Researchers examining the validity of the black box warning on antidepressants have concluded that the warning of the increased risk of suicidal thoughts and actions in children and young adults is clearly justified.
The best evidence available from clinical trials “demonstrated increased risk of suicidality adverse events among youth taking antidepressants,” according to researchers from universities in the United States and Australia, whose findings were published in the journal Frontiers in Psychiatry.
The researchers also examined critics’ claims that the black-box warning led to fewer prescriptions for antidepressants and, as a result, higher rates of suicide and suicide attempts.
Instead, researchers found that the rise in suicidal behavior in children and young adults occurred while prescriptions for antidepressants also increased.
“More recent data suggest that increasing antidepressant prescriptions are related to more youth suicide attempts and more completed suicides among American children and adolescents,” the researchers wrote.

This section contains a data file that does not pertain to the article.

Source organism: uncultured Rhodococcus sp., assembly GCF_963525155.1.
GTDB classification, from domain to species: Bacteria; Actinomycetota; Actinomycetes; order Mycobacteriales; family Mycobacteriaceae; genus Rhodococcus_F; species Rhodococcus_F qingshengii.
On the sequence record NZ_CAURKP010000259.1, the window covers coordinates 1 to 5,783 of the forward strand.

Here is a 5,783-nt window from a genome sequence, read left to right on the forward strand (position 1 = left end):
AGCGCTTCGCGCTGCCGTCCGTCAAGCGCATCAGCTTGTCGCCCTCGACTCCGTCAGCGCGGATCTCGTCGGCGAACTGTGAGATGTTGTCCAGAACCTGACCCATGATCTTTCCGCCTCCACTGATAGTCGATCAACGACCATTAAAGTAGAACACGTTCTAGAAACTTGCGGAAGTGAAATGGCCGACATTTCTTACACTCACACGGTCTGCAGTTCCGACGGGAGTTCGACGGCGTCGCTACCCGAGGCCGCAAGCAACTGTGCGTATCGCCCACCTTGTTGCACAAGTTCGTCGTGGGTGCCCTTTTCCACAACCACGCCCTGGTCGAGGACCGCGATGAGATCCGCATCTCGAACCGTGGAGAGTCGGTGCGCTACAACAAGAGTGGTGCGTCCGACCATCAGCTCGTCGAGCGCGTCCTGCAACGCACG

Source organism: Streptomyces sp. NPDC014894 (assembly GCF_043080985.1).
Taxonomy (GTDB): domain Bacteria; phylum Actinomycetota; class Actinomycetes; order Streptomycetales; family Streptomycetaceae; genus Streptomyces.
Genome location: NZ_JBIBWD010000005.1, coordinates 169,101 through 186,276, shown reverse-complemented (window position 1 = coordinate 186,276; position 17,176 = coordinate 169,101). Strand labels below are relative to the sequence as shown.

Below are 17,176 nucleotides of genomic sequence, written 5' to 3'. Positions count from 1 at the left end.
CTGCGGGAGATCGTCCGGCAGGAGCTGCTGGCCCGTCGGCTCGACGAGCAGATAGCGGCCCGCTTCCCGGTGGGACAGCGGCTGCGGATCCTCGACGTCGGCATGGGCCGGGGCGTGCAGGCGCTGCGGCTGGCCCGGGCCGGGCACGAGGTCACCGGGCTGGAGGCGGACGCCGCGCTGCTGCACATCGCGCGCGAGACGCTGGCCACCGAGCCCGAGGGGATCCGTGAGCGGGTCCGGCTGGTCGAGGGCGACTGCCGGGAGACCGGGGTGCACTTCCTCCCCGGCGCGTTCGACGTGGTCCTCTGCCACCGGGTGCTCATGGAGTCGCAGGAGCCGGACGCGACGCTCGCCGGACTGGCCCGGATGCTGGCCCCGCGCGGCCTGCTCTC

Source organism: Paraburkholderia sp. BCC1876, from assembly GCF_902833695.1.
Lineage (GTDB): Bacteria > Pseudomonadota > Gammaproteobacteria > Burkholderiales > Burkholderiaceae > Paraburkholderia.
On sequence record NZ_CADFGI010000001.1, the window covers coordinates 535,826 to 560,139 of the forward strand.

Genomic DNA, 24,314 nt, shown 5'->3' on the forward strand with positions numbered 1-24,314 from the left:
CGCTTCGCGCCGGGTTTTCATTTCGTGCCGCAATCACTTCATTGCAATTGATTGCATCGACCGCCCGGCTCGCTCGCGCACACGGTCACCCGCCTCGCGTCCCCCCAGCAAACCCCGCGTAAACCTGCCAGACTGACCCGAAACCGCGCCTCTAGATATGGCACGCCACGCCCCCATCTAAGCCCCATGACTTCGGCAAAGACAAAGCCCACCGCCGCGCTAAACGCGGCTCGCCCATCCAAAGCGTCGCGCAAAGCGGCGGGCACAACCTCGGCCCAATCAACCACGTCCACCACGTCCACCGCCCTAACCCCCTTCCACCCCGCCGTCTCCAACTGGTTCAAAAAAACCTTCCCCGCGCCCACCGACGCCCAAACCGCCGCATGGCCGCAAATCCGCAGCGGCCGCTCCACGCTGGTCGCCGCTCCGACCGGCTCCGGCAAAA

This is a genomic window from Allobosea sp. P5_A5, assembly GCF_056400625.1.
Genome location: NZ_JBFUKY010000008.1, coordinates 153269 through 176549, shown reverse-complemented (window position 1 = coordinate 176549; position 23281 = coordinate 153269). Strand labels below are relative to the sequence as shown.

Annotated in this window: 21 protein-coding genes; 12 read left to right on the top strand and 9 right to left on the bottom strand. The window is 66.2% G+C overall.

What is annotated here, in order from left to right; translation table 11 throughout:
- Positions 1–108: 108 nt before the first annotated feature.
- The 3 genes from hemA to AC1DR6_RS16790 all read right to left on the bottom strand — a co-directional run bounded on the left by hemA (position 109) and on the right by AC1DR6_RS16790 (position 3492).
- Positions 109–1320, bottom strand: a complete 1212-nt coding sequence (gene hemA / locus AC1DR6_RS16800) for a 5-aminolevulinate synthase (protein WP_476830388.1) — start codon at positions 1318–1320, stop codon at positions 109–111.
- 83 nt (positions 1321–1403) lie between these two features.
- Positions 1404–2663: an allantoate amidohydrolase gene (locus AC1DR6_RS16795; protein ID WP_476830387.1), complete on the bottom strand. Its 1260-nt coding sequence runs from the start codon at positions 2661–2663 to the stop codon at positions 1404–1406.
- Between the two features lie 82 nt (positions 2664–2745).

“The black box warning is firmly rooted in solid data, whereas attempts to claim the warning has caused harm are based on quite weak evidence,” they concluded.
A black box warning on a drug label is one of the FDA’s strongest warnings, reserved for drugs that carry significant risk of serious or fatal side effects.
The black box warning on antidepressants was first required by the FDA in 2004 to warn of the increased risk of suicidal thoughts and actions in children and adolescents. The warning was expanded in 2007 to include young adults.
“When a clear body of evidence points to increased treatment-linked risk, patients and healthcare providers should be made aware of these risks,” the researchers wrote, noting their duty to warn.
WARNING: Anyone wishing to discontinue or change the dose of a psychiatric drug is cautioned to do so only under the supervision of a competent medical doctor because of potentially dangerous, even life-threatening mental and physical withdrawal symptoms.
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